Here’s something I made from shots I took during our recent trip to the Caribbean. Hasta la vista, Cuba!
Before my trip to the UK, I was expecting to comb through backlogs of travel tips in my head that beg to be written on my blog when I get back. I would start typing away words like “Cabbing is cheaper than taking the hop-on hop-offs if you’re in a big group” or something like “To get a UK visa…” but these travel tips will only make this blog just another less credible reference on Google. That, and the highlight of my trip was not anywhere near Scotland’s Edinburgh Castle or London’s Trafalgar Square.
This blog is for my friends – new and old – and how they made me see traveling in a different light.
There are so many things about traveling that fascinate me – the surprise of “going” and “moving” and “seeing,” the excitement of culture shocks or the aesthetic value of a spot, to name a few. You know that feeling when you sit down at a coffee shop with a piece of napkin on one hand and a pen on the other while listening to interesting conversations around you, and then suddenly all you hear is poetry from these people and then you start writing it down, one word at a time? Traveling brings that experience to a notch a million times higher. That’s the reason why I’ve always loved airports and buses and passports and fridge magnets. That’s the reason why I’ve always loved “to go.”
Life in Canada is not easy just like it is not easy to live anywhere else in the world. From working at a coffee shop as a donut baker to being part of the renovation crew in a large department store working with forklifts and loading docks and industrial carts and dollies, l looked at my own future in fear. All the nice things in the world seemed so far away. I was clueless about the next time I will see my grandmother again, and I am talking about that one person I desperately want to kiss and embrace everyday. There were some short trips that took me to some nice neighboring cities, but they all felt nothing but empty consolation to my tired self. Hey, I’ve been to the United States! Which looks and feels exactly like Canada! Ha! Continue reading
After almost three years of living in Vancouver, I’ve finally crossed the border! The nearest US state to us is Washington and I spent my birthday week in the capital. The distance between Vancouver and Seattle is approximately 225 kilometers, taking 4 hours of travel time by land. That is like driving from Manila to Zambales under normal traffic conditions. Not bad, eh?
If not for the US flags everywhere, I would think I’m in just another Canadian city, only a little less prettier than Vancouver. Weather is the same, architecture pretty much looks the same.
Been months since I was here because it’s hard to write about love all the time.
My past relationships were always easier. When I look back, it seems to me that most arguments were just made up — guess it’s safe to say they came out of boredom. Let’s get drunk and then talk about morals and values, and yes now we’re talking and I am so impressed by your eloquence and intelligence, but oh no you didn’t just say that about women, but oh no you didn’t just say something so sexist, so are we breaking up or what. Makes me doubt if I ever even had a more legitimate relationship issue back then.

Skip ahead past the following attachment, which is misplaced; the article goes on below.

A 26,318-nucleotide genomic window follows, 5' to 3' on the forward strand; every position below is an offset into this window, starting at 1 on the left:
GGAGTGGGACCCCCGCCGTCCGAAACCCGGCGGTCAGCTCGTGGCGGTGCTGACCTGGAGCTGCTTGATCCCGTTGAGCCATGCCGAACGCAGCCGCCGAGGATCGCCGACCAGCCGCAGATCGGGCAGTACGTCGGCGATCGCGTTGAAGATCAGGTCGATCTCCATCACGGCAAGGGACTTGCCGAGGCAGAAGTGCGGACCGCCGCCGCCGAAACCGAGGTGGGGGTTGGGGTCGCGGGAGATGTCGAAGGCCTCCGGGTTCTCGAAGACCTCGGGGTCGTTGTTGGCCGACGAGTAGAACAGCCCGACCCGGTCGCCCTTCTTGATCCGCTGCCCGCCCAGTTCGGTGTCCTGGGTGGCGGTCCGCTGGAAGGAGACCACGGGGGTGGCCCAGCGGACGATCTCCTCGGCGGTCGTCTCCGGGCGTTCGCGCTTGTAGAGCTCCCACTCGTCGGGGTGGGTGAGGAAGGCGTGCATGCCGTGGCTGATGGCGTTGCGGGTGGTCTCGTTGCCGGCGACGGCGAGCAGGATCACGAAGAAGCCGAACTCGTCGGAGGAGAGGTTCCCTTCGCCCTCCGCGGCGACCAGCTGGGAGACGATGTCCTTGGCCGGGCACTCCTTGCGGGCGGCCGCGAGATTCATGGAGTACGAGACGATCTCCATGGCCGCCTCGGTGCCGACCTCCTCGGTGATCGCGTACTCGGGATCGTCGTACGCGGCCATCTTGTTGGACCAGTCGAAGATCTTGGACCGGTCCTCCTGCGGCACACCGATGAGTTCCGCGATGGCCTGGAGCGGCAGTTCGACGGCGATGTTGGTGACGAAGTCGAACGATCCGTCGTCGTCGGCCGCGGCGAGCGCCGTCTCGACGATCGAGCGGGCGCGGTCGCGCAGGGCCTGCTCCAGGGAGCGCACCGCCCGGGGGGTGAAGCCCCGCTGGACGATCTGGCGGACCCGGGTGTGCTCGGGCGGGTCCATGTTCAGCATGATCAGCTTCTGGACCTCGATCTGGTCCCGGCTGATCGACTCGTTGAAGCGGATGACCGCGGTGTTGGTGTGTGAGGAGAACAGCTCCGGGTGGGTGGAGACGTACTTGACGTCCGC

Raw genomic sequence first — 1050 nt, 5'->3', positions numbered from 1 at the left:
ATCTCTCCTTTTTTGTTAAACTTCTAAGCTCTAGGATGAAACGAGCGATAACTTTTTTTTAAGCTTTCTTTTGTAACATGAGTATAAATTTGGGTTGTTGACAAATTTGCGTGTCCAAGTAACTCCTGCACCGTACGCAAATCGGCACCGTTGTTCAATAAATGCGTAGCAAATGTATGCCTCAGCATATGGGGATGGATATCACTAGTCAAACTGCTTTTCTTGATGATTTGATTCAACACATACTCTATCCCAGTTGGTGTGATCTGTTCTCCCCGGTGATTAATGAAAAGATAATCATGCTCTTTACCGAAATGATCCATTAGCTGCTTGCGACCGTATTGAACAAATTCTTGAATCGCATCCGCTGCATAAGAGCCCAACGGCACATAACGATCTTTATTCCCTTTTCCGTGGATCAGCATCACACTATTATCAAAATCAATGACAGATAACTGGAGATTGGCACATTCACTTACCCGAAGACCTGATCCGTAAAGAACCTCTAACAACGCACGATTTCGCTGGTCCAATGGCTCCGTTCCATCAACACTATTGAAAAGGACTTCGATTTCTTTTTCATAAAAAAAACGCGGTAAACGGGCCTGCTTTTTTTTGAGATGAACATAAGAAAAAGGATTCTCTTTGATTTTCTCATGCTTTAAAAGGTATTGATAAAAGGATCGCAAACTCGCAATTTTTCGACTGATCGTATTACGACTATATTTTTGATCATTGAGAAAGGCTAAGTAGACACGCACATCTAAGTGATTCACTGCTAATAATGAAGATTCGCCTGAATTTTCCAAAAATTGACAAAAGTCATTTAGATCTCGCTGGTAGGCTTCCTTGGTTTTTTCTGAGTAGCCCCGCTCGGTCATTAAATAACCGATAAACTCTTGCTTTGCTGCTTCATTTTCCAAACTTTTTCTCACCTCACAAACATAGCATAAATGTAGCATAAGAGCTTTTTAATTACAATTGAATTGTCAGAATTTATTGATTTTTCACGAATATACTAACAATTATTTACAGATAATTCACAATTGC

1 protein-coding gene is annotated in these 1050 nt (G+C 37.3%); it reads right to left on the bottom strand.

NO – I cannot talk about love all the time anymore. I give up. Let’s just go back to my old ways. Major events at the start of the year, I got my US and UK visa.
The problem with some guys is that they think you owe it to them when they text you, buy you flowers, watch chick flicks with you or let you hold the remote control. You don’t owe them a favor just because they like you.
You are not a ticking time bomb as what society suggests. Take your time to be vigilant about who you are going to be in a relationship with. Take your time to think it through before laying your last cards on the table. Say yes to those who you want to say yes to, and don’t ever go on dates just because you feel like you are 26 and “running out of time.” You are not running out of time. You have choices. You have time to choose. You have every right to rectify the issue before it becomes a disaster – like a regular customer in a department store, like all of the male species who think the world is a place to shop for women. Take a break and go shopping, girl!
So this guy asked me out again on October 30. “Hi, let’s go out on a date?”
We could not sleep.
We wanted to talk and at least ask, “You cannot sleep, too?” but then again it would disrupt our attempt at sleeping.
I turned around you, and then turned my back on you, and then around you once more. You came closer, caressing my hair and my nape. I felt like a puppy. There were no words. No words at all.
For the past few days, I’ve been meaning to ask you the silly little question little girls ask their partners: Do you love me?
But I am serious. I just want to hear it again. Do you love me, sweetie?
Perhaps, it’s this culture of western relationships that I am never gonna get used to. No “I love you’s,” but compensated with tons of “I really like you so much, really really really LIIIIIKE you SOOooOoO MUCH.” Ugh, it’s stupid. No monthsaries, which is fine. No cool-offs, which is even better. But I need a little whisper in the ear. You can say “Goodnight” before we go to bed and then push a little “I love you” here and there and I promise I will not freak out. Continue reading
Stop telling me to “refrain from thinking too much” because it “drives me psycho” and being psycho is so 10 years ago if you are 26, or 22 years ago if you’re 30something. Don’t tell me to stop being jealous and insecure because it’s childish, because mature people are settled and evolved and sophisticated and don’t go around freaking out if the relationship is not Facebook official. Stop making memes that make fun of girls getting paranoid when they find their boyfriend “like” another girl’s photo following with a comment that goes like “You are extremely beautiful, show me more of those sexy legs.”